It happens across the board. It is a pervasive notion that seems to have been adopted with little to no research. It is somehow implicit in most English-learning environments, explicit in many course outlines and used as an evaluative tool in measuring the efficacy of language instructors. I have actually been refused employment because of my “renegade” attitude towards this ill-researched tenet of TESL. However, it stands in complete opposition to evidence-based educational research in second-language acquisition; not to mention a panoply of related motivational issues.
We’ve all heard it, said it and even followed it. “Only speak English in my class!” I used to insist. “Hey, you guys in the back, no Spanish!” was another one. “Stop translating everything! Focus on English!” I used to believe, only to my students’ dismay of course.
By doing this, we inadvertently omit how the brain works from our teaching and learning strategies. Sure, they get more practice time, but is it meaningful to them? Does it help them make insightful connections to what they already know? Does it help them to truly understand the cultural idioms and exponents of English? Does it motivate them to learn and provide “eureka” moments? I think not.
Learning New Concepts
The most meaningful way to learn any new concept is to tie it into the existing brain schema, or “neural network”. My four-year-old daughter does this all the time:
“Papa, I said I wanted fruit, not cucumber!” she says.
“Cucumber is fruit,” I reply with a grin, knowing what’s coming next.
She giggles, “Cucumber is not a fruit, silly.”
“Yes it is,” I say.
“But it’s not sweet,” she counters.
“Right, but the seeds are on the inside and cucumbers grow on vines, just like grapes.”
After a bit of considering and “revising”, she finally says, “Fruits are not always sweet?”
“No,” I say, “fruits have seeds on the inside. Carrots don’t have seeds on the inside, so they are vegetables.”
And it’s done. Her concept of the word ‘fruit’ is forever changed.
In ESL, Students begin class with prior knowledge of linguistic concepts as defined by their native language. French-speaking students will often make errors when trying to say, “Je mange mon diner”, in English. The French tense is “présent simple”. Many students jump directly into the present simple and say “I eat my dinner”. Of course, this is erroneous on many levels. The present simple in French can be used to express an immediate present action. In English, it implies a habit. Without challenging students to reflect on their linguistic “definitions”, we might go through an entire course without ever correcting the conceptual error. By challenging them to equate ideas between their native language and English, we come one step closer to more deeply activating the mind and overhauling their perception. This leads to deep, life-long change in ability.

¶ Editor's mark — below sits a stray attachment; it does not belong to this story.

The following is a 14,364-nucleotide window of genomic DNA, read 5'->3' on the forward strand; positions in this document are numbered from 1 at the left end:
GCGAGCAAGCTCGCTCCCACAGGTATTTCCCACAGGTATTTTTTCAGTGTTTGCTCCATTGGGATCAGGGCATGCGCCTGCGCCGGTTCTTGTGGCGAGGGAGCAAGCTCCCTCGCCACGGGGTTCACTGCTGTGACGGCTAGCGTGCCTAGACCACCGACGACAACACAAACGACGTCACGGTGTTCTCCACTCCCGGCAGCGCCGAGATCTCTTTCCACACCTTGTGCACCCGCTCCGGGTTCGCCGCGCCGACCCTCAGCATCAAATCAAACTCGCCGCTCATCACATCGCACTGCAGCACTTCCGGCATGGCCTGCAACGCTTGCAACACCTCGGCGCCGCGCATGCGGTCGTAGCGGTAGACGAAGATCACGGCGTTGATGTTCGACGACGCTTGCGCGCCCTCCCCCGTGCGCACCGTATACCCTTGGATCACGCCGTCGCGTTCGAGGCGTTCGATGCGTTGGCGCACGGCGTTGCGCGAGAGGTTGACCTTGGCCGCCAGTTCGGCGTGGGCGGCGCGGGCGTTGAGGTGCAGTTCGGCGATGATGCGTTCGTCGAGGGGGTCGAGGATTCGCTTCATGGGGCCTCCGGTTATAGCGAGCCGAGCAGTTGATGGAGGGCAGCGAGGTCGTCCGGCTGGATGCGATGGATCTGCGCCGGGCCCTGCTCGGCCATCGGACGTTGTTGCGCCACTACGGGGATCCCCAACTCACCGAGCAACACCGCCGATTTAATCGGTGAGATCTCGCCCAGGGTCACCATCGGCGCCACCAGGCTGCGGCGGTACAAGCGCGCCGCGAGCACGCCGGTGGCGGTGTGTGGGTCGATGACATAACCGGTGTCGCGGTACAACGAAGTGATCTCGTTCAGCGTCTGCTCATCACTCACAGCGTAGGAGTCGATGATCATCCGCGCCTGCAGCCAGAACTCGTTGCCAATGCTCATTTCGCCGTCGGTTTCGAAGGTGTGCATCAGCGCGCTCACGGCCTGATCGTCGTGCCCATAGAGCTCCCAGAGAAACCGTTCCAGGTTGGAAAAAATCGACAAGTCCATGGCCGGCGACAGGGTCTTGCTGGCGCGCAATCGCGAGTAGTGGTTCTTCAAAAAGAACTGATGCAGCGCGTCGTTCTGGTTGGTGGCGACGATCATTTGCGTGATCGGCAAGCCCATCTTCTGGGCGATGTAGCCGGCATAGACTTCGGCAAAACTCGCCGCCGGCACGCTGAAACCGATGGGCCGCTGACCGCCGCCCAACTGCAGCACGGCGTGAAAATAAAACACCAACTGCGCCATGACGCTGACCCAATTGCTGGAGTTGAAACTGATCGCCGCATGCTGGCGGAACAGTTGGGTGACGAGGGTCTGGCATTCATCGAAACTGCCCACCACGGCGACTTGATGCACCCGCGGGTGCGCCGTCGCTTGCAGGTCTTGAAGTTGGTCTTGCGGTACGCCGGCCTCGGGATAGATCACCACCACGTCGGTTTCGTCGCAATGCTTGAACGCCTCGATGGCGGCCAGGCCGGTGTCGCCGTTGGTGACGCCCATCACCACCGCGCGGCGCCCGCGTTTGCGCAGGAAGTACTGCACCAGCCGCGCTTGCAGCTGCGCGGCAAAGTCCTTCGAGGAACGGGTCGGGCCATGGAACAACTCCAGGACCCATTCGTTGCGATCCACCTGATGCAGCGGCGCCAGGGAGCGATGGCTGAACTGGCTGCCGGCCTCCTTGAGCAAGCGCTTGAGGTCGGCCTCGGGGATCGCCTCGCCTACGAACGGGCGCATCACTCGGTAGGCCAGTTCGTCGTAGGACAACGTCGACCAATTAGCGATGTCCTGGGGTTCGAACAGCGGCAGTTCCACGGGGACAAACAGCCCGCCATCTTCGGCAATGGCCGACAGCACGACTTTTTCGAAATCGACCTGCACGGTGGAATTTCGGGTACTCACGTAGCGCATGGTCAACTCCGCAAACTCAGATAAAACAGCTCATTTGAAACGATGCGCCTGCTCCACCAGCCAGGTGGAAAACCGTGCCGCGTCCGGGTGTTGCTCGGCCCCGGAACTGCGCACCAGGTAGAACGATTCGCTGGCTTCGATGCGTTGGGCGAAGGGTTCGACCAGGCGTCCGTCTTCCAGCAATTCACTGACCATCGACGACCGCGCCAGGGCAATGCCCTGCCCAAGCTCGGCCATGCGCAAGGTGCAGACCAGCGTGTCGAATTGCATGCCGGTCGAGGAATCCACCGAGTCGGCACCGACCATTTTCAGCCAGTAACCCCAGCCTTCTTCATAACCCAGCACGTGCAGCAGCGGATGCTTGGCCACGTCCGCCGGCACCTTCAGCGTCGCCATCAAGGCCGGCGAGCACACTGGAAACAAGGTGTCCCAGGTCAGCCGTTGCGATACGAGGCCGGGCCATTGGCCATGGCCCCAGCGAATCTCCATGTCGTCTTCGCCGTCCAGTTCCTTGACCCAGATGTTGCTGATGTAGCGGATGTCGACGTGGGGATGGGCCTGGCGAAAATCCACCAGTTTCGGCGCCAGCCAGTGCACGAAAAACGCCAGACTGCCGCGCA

Increasing Motivation and Participation
Everyone likes to talk about themselves: their experience, culture, knowledge and beliefs. By including these in our instructional strategies, we elicit their attention, engender mutual respect and place the students’ experiences at the centre of the learning process. One of the best ways I have used in getting students to understand grammatical forms was to have them first detail all tenses in their native language in terms of conjugation and “use/meaning”. Thereafter, I have them “connect” their native language tense “meaning” to those of English. By doing so, the French-speaking student then clearly understands that “Je mange mon diner” is actually the present progressive in English, or “I am eating my lunch”. This simple strategy teaches them a critical notion that they cannot simply cut and paste French tenses onto English, and provides them with a more evaluative and effective learning strategy.
This is not to support the constant use of other languages, nor should students chat in their native languages during class time. Yes, they must speak English as much as possible. However, we should never eradicate their prior-knowledge from the learning process.
Have you used a plurilinguistic approach to enhance learning in your classes?
8 thoughts on ““Hey! Only English in my class!””
I finished my university in Ukraine, and then I decided to move to UK and try to enter to another university. I thought that this country had the best educational system. First of all it was difficult for me to get used to the educational system and for the huge workload. There was a big difference between our educational systems. Another problem was “use only English”. My English was bad so I tried to solve this problem even with a help of custom essay. Then I adopted to system I tried to improve my level writing an articles by my own.